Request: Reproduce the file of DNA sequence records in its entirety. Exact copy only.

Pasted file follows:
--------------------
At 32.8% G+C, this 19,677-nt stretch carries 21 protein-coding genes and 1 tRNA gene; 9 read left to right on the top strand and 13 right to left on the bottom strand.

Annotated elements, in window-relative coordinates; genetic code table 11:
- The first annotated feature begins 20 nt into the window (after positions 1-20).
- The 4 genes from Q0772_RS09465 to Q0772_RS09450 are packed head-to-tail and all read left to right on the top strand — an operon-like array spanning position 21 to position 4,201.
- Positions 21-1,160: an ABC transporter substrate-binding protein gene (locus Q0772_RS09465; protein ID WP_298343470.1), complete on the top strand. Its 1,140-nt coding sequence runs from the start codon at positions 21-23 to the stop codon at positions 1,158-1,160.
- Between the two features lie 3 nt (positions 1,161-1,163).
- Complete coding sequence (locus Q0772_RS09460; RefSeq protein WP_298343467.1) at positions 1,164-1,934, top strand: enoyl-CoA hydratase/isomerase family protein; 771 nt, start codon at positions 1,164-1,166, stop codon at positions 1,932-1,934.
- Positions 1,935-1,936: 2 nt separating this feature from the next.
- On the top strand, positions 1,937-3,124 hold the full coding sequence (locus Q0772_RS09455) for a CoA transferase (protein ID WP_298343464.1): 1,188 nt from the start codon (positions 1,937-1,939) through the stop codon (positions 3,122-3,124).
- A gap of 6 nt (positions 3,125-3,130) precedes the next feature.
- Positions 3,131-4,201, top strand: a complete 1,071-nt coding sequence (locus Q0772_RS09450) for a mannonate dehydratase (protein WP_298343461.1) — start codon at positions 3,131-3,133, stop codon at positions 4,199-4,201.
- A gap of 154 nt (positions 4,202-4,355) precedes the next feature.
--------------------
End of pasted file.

At 32.8% G+C, this 19,677-nt stretch carries 21 protein-coding genes and 1 tRNA gene; 9 read left to right on the top strand and 13 right to left on the bottom strand.

Annotated elements, in window-relative coordinates; genetic code table 11:
- The first annotated feature begins 20 nt into the window (after positions 1-20).
- The 4 genes from Q0772_RS09465 to Q0772_RS09450 are packed head-to-tail and all read left to right on the top strand — an operon-like array spanning position 21 to position 4,201.
- Positions 21-1,160: an ABC transporter substrate-binding protein gene (locus Q0772_RS09465; protein ID WP_298343470.1), complete on the top strand. Its 1,140-nt coding sequence runs from the start codon at positions 21-23 to the stop codon at positions 1,158-1,160.
- Between the two features lie 3 nt (positions 1,161-1,163).
- Complete coding sequence (locus Q0772_RS09460; RefSeq protein WP_298343467.1) at positions 1,164-1,934, top strand: enoyl-CoA hydratase/isomerase family protein; 771 nt, start codon at positions 1,164-1,166, stop codon at positions 1,932-1,934.
- Positions 1,935-1,936: 2 nt separating this feature from the next.
- On the top strand, positions 1,937-3,124 hold the full coding sequence (locus Q0772_RS09455) for a CoA transferase (protein ID WP_298343464.1): 1,188 nt from the start codon (positions 1,937-1,939) through the stop codon (positions 3,122-3,124).
- A gap of 6 nt (positions 3,125-3,130) precedes the next feature.
- Positions 3,131-4,201, top strand: a complete 1,071-nt coding sequence (locus Q0772_RS09450) for a mannonate dehydratase (protein WP_298343461.1) — start codon at positions 3,131-3,133, stop codon at positions 4,199-4,201.
- A gap of 154 nt (positions 4,202-4,355) precedes the next feature.